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hunter


May 3, 2002, 2:23 PM
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Newbie looking for input on equipment/techniques
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Hi, I'm brand new to rock climbing and looking for input and advice. At first I thought I would stick with some simple top roping/rappelling in the local mountains around home here in Western VA.

I do hazard tree removal work on the side and here's what I currently have equipment wise:

200' Bluewater II 11mm static line (in good condition)

Petzl Aquila harness (light for tree work but it suits me)

Assorted regular & locking biners

2 10' adjustable flip lines (probably not applicable to rock work)

2 Black diamond ATC's

Petzl Mini Traxion

Misc 1" & 2" webbing loops

Some spare 8mm Beal rope

I use a home made stripped down one leg Texas rig to assend when it's needed for tree work. I use the Mini Traxion with the main rope fed through it as a 2nd attachment point to the harness in case the top pruisk (actually an ascender knot) fails as I climb.

How would this type of system be on an easy top rope assend? Is there a better yet simple system? Is the ATC ok for longer rappels than what I encounter in tree work?

I'm no stranger to various knots (various forms of bowlines and figure eights, clove hitch, butterly, pruisk, kleimest, bends, double fishermans knot, etc) Rigging a solid anchor point at the top of a drop seems like a no brainer. What am I missing here?

What sort of practice can I do in a tree that would directly relate to rock? I know how to rig from a rappel to an ascend while suspended on rope in case of trouble but what else should I practice before hitting the rocks? What other equipmetn should I have on hand or remove?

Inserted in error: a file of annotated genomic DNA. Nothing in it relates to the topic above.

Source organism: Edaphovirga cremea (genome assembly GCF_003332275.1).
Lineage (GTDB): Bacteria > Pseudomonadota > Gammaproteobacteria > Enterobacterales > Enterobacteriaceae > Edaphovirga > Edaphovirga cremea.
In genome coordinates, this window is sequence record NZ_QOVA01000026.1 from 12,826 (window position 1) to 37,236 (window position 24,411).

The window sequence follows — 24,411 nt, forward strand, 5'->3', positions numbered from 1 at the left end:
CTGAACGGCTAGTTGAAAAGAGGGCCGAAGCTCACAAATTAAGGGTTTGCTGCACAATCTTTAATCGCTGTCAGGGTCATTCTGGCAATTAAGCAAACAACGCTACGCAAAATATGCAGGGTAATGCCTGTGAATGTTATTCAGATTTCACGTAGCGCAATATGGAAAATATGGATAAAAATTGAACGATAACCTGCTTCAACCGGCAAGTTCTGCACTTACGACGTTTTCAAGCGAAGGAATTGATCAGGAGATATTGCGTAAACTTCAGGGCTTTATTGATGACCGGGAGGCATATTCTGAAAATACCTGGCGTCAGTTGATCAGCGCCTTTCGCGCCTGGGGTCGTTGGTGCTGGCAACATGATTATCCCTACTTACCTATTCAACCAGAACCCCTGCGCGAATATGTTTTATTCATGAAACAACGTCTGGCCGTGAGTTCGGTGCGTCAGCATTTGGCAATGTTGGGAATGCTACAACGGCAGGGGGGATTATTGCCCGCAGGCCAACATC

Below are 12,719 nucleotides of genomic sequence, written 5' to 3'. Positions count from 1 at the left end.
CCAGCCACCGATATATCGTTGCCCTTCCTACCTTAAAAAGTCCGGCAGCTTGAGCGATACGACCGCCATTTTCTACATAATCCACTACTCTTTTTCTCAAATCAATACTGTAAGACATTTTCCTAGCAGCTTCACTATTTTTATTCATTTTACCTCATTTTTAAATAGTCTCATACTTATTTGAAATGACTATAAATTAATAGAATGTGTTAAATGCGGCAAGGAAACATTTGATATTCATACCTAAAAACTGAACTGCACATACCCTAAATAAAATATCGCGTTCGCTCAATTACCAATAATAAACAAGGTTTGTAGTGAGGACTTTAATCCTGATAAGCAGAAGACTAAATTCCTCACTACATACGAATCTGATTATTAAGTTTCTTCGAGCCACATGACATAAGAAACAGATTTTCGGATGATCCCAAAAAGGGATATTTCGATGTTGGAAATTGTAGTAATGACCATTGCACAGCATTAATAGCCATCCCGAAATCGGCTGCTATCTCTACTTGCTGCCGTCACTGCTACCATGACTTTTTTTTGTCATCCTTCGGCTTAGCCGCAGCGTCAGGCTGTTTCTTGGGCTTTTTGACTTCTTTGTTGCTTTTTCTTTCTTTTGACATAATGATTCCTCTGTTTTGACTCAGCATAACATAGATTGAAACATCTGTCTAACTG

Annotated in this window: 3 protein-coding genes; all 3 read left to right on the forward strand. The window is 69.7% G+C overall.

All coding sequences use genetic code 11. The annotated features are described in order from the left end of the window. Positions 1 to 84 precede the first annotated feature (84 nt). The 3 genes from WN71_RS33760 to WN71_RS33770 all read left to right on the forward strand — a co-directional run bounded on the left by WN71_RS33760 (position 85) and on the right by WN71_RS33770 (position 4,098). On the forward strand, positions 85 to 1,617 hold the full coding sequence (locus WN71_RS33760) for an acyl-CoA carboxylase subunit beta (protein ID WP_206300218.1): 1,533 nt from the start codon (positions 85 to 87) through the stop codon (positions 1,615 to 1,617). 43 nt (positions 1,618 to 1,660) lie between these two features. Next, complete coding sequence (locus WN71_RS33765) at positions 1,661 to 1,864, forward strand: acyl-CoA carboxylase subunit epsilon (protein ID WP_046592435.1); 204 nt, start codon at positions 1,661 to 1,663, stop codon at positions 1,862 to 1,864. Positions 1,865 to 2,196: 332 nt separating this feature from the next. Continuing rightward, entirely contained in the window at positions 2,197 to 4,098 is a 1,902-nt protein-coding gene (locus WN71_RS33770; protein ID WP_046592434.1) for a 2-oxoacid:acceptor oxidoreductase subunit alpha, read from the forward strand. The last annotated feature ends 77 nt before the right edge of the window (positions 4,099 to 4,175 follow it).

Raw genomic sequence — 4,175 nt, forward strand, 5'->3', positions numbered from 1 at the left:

Thanks in advance for any and all thoughts.

BTW Very cool site.

Hunter


jt512


May 3, 2002, 3:27 PM
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Quote:
How would this type of system be on an easy top rope assend? Is there a better yet simple system?


I only half-underatand your question. I'm guessing that you are asking about a *solo* toprope ascent, in which you will be self-belaying? If so, few climbers do roped solo climbing. It's considered a pretty esoteric pursuit. Mostly we climb with a partner, who belays us. You need to do some reading on what climbing is all about, I suspect. Good books to begin with are "How to Rock Climb" by John Long and "Mountaineering: Freedom of the Hills" (I don't know who the author is).

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Is the ATC ok for longer rappels than what I encounter in tree work?


Yes. Absolutely.

Quote:
I'm no stranger to various knots (various forms of bowlines and figure eights, clove hitch, butterly, pruisk, kleimest, bends, double fishermans knot, etc) Rigging a solid anchor point at the top of a drop seems like a no brainer. What am I missing here?


Knowledge of how to build climbing anchors. Read the aforementioned books, practice the anchors, and go climbing with an experienced climber, not alone.

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What sort of practice can I do in a tree that would directly relate to rock?


None.

Quote:
I know how to rig from a rappel to an ascend while suspended on rope in case of trouble but what else should I practice before hitting the rocks? What other equipmetn should I have on hand or remove?